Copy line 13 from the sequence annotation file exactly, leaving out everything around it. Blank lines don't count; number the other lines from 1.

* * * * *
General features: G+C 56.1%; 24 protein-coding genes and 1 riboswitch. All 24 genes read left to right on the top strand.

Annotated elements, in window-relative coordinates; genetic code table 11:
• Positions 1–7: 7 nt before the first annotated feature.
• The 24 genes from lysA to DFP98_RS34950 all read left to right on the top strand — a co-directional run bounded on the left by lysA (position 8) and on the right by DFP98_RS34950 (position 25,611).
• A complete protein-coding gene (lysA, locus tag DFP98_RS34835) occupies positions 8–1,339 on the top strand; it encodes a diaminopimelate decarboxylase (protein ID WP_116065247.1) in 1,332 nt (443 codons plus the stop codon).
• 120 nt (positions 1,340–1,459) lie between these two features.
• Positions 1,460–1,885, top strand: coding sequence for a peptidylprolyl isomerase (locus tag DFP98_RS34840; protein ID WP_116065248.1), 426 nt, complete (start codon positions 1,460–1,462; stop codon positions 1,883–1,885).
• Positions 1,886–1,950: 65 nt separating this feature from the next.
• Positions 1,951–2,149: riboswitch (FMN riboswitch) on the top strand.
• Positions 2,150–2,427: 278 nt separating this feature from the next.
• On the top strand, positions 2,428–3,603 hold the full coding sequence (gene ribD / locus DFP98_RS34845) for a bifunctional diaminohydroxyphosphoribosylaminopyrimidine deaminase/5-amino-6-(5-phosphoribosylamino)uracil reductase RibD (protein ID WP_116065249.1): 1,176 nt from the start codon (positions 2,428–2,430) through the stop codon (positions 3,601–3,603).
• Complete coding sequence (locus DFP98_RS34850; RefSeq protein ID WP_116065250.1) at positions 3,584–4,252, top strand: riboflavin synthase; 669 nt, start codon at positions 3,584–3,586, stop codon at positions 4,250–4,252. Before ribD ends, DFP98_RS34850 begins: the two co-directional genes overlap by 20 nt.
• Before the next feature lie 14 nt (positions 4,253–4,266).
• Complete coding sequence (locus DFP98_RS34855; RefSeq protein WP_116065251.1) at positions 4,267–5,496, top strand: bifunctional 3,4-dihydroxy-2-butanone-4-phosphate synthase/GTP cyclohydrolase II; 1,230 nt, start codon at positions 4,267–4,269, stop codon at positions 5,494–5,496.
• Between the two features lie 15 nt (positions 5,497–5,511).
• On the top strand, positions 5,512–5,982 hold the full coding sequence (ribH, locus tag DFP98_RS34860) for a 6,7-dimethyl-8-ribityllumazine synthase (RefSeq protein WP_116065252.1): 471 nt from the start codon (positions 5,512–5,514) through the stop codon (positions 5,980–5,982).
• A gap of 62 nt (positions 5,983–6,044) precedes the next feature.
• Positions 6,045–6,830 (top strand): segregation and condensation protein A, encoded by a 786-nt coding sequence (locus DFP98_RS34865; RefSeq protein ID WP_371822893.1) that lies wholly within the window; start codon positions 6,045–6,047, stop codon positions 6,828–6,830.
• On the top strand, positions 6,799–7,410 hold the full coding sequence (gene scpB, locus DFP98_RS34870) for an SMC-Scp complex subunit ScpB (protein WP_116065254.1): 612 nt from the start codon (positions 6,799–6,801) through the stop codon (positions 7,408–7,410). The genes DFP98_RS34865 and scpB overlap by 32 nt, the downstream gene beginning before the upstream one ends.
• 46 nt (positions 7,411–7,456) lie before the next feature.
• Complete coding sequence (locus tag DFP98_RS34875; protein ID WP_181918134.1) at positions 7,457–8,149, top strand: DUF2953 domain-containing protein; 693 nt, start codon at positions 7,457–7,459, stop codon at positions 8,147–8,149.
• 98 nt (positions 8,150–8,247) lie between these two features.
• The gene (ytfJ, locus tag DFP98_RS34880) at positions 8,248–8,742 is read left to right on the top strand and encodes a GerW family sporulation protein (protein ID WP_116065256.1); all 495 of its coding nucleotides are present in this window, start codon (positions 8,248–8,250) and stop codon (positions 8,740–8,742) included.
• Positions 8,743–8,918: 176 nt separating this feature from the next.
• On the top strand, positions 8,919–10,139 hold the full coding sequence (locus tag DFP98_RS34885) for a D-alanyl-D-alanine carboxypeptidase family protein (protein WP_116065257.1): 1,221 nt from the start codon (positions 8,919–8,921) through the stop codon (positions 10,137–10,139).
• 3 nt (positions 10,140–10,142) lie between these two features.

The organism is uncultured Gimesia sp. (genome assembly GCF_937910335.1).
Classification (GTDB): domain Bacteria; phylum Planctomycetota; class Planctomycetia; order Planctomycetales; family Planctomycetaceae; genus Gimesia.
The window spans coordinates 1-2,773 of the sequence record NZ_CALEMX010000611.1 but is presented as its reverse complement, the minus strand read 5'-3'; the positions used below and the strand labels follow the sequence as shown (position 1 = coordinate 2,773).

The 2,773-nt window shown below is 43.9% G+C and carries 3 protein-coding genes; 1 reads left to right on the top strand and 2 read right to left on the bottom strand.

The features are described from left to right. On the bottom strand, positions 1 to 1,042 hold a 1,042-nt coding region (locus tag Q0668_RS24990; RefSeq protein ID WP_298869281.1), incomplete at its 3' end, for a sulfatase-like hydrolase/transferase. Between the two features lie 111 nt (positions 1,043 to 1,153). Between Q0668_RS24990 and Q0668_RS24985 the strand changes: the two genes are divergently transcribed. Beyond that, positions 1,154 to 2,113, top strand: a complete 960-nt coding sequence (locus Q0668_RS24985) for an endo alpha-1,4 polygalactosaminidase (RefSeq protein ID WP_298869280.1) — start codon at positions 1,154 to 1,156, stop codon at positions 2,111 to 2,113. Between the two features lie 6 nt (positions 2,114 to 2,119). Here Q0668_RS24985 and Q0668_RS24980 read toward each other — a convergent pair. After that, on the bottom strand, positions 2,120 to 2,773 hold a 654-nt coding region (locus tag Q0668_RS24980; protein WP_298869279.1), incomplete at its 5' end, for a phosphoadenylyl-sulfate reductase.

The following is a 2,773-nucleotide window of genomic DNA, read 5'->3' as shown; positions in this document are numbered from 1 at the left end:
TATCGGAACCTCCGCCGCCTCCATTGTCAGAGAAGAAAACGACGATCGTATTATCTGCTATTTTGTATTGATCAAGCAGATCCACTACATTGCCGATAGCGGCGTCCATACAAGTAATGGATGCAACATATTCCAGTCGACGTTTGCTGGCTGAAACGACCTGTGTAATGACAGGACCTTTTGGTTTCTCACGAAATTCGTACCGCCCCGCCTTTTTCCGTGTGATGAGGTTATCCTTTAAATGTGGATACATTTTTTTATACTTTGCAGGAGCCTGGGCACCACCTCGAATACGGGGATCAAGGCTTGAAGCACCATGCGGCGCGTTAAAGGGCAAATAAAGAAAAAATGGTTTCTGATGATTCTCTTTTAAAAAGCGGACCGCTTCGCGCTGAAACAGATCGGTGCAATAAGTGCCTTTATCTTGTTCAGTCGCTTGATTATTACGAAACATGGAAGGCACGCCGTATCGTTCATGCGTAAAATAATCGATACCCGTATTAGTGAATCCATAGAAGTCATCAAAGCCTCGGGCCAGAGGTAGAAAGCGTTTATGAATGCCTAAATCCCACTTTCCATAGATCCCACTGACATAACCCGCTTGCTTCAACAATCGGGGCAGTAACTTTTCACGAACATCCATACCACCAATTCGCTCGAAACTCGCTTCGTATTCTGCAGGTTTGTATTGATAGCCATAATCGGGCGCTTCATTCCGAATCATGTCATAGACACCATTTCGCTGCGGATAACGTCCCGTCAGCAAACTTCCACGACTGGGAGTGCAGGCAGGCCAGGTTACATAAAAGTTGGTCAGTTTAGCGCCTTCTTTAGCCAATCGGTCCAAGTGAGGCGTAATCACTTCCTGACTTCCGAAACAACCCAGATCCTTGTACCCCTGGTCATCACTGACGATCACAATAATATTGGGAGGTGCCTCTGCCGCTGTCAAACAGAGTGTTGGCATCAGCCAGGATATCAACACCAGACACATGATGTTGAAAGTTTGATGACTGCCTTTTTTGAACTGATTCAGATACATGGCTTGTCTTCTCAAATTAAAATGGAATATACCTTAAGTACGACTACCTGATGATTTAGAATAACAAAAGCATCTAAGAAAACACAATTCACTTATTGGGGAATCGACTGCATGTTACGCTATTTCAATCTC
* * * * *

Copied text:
• Before the next feature lie 14 nt (positions 4,253–4,266).